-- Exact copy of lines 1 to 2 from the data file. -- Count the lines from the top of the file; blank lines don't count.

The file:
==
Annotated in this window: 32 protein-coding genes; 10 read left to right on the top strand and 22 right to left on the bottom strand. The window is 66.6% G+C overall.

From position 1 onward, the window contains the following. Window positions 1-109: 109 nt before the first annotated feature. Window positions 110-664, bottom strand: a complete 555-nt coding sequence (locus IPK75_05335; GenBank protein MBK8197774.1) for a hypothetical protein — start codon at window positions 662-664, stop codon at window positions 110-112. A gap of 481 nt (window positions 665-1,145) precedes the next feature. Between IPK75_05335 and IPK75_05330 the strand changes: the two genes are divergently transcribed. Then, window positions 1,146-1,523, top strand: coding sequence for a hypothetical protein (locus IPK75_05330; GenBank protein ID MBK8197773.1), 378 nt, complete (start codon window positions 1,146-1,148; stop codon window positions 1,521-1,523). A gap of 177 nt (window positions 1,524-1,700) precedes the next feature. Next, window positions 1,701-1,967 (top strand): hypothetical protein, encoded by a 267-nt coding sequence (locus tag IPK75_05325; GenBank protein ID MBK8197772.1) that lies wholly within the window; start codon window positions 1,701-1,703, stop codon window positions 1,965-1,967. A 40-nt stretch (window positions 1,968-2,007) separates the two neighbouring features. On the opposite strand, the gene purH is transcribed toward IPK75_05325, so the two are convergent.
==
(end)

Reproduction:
Annotated in this window: 32 protein-coding genes; 10 read left to right on the top strand and 22 right to left on the bottom strand. The window is 66.6% G+C overall.

From position 1 onward, the window contains the following. Window positions 1-109: 109 nt before the first annotated feature. Window positions 110-664, bottom strand: a complete 555-nt coding sequence (locus IPK75_05335; GenBank protein MBK8197774.1) for a hypothetical protein — start codon at window positions 662-664, stop codon at window positions 110-112. A gap of 481 nt (window positions 665-1,145) precedes the next feature. Between IPK75_05335 and IPK75_05330 the strand changes: the two genes are divergently transcribed. Then, window positions 1,146-1,523, top strand: coding sequence for a hypothetical protein (locus IPK75_05330; GenBank protein ID MBK8197773.1), 378 nt, complete (start codon window positions 1,146-1,148; stop codon window positions 1,521-1,523). A gap of 177 nt (window positions 1,524-1,700) precedes the next feature. Next, window positions 1,701-1,967 (top strand): hypothetical protein, encoded by a 267-nt coding sequence (locus tag IPK75_05325; GenBank protein ID MBK8197772.1) that lies wholly within the window; start codon window positions 1,701-1,703, stop codon window positions 1,965-1,967. A 40-nt stretch (window positions 1,968-2,007) separates the two neighbouring features. On the opposite strand, the gene purH is transcribed toward IPK75_05325, so the two are convergent.